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The Central Amazon Floodplain: Ecology of a Pulsing System


Junk,  Wolfgang J.
Working Group Tropical Ecology, Max Planck Institute for Limnology, Max Planck Institute for Evolutionary Biology, Max Planck Society;

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Junk, W. J. (1997). The Central Amazon Floodplain: Ecology of a Pulsing System. Berlin, Heidelberg: Springer Verlag.

Cite as: https://hdl.handle.net/21.11116/0000-0009-784A-E
Floodplains are ecosystems which are driven by periodic inundation and oscillation between terrestrial and aquatic phases. An understanding of such pulsing systems is only possible by studying both phases and linking the results into an integrated overview.

This book presents the results of a 15-year study of the structure and function of one of the largest tropical floodplains, the Amazon River floodplain. It covers in 23 chapters hydrology, hydrochemistry, climatology, soil science, and the ecology of various groups of aquatic and terrestrial plants and animals. In the botanical section, emphasis is given to aquatic algae (phytoplankton and periphyton), aquatic macrophytes, terrestrial herbaceous plants and the floodplain forest. The zoological section covers common terrestrial invertebrates (i.e. spiders, collemboles, termites, oribatid mites, tiger beetles, millipedes), aquatic invertebrates (zooplankton, perizoon, benthos), fishes, birds, mammals, amphibians and reptiles. Data are presented on the biomass of plants and animals, on primary production and decomposition of algae, herbaceous plants and trees of the floodplain forest. The amounts of bioelements stored in different compartments of the system during the aquatic and the terrestrial phases are quantified and fluxes between the phases are described.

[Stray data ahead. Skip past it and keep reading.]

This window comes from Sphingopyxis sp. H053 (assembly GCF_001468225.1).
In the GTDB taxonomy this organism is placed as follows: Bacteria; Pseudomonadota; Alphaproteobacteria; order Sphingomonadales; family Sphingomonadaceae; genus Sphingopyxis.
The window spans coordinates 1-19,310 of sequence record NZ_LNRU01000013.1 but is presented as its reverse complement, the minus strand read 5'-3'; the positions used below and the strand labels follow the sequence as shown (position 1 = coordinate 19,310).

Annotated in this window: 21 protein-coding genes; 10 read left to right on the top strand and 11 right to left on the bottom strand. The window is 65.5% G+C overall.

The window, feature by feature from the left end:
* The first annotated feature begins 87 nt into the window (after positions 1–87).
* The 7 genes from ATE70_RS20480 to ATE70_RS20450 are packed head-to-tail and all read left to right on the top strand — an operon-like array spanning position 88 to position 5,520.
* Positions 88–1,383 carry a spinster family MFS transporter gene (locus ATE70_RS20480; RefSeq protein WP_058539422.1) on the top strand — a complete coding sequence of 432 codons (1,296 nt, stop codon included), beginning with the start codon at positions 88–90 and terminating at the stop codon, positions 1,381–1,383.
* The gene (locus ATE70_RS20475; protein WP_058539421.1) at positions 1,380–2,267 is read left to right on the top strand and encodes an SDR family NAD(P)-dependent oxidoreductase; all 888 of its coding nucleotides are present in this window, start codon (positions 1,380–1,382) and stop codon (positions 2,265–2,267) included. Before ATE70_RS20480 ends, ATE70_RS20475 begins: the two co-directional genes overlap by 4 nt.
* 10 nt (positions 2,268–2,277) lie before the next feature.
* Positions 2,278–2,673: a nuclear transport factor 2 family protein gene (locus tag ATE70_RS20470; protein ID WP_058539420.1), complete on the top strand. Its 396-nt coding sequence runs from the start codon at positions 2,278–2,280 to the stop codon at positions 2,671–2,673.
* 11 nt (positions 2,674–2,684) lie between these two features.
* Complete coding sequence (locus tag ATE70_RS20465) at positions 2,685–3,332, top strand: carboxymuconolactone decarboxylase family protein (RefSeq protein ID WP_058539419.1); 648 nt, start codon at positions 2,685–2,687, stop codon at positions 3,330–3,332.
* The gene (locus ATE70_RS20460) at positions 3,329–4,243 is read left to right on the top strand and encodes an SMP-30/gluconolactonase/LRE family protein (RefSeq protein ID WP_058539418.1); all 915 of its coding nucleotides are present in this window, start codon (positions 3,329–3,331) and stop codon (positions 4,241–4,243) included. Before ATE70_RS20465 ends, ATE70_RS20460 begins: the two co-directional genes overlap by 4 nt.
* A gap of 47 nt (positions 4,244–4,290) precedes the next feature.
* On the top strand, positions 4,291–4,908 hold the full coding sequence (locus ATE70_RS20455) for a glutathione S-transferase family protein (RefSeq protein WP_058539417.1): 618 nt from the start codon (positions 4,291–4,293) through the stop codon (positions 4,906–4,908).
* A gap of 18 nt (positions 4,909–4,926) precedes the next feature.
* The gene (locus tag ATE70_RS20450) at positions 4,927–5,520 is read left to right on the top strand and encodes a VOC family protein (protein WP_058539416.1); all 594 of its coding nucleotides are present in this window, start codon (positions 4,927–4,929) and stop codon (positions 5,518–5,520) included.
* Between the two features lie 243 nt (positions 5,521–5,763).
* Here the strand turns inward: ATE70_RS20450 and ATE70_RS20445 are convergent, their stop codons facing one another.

The authors interpret their findings and the most important data from other studies under an integrating scientific concept, the Flood Pulse Concept.